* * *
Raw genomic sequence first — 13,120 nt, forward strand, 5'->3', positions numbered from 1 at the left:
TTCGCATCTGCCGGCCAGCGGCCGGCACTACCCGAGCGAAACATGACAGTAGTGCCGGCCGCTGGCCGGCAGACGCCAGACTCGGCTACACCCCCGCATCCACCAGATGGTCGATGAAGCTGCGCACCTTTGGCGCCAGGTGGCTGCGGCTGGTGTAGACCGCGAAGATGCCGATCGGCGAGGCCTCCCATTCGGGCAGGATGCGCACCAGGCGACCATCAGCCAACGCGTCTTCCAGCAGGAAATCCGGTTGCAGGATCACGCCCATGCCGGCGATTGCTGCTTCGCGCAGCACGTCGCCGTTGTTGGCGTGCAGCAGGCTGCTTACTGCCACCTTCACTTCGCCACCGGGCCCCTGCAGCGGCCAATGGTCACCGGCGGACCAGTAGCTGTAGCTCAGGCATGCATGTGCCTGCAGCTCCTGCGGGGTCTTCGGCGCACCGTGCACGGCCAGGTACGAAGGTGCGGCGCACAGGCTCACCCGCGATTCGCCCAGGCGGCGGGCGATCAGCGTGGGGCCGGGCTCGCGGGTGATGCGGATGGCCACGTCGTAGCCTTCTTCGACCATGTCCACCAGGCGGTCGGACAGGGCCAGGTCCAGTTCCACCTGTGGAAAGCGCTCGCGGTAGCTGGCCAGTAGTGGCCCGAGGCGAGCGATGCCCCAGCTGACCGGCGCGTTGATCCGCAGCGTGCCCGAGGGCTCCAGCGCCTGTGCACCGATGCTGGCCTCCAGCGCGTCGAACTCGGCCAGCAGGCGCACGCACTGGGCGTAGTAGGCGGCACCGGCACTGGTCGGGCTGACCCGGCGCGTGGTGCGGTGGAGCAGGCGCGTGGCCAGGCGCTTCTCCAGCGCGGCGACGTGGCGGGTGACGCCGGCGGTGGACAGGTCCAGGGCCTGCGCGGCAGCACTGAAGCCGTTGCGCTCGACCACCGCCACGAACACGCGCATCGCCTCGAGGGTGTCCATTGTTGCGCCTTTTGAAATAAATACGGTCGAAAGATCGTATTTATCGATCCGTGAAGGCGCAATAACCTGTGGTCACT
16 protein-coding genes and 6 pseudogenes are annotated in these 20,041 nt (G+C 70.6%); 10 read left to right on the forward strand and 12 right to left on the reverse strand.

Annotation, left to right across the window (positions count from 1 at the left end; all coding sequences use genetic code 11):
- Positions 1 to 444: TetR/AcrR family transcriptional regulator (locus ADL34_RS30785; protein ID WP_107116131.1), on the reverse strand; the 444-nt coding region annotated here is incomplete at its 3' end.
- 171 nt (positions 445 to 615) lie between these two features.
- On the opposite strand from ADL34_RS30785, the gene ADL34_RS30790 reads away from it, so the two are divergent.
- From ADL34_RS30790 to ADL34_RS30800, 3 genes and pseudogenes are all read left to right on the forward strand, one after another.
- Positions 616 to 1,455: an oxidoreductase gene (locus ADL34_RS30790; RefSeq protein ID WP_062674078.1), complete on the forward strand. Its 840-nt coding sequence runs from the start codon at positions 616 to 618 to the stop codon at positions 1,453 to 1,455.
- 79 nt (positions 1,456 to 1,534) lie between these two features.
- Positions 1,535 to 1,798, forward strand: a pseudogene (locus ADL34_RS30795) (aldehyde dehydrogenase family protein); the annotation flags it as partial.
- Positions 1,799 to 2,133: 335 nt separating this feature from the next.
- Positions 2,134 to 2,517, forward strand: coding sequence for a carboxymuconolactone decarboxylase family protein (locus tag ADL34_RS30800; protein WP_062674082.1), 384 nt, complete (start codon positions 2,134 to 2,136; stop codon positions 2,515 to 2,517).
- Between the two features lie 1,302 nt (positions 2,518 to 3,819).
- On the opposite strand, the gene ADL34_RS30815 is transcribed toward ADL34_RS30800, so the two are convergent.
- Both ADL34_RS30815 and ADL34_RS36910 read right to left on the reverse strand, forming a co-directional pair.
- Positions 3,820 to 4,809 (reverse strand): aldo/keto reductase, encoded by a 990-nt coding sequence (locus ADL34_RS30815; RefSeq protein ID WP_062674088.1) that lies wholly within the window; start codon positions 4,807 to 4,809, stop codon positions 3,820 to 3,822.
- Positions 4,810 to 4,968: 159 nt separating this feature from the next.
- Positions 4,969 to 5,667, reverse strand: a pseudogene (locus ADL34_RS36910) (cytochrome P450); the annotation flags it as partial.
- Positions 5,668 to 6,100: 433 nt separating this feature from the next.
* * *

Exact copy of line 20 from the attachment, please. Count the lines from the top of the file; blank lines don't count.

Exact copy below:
- Positions 5,668 to 6,100: 433 nt separating this feature from the next.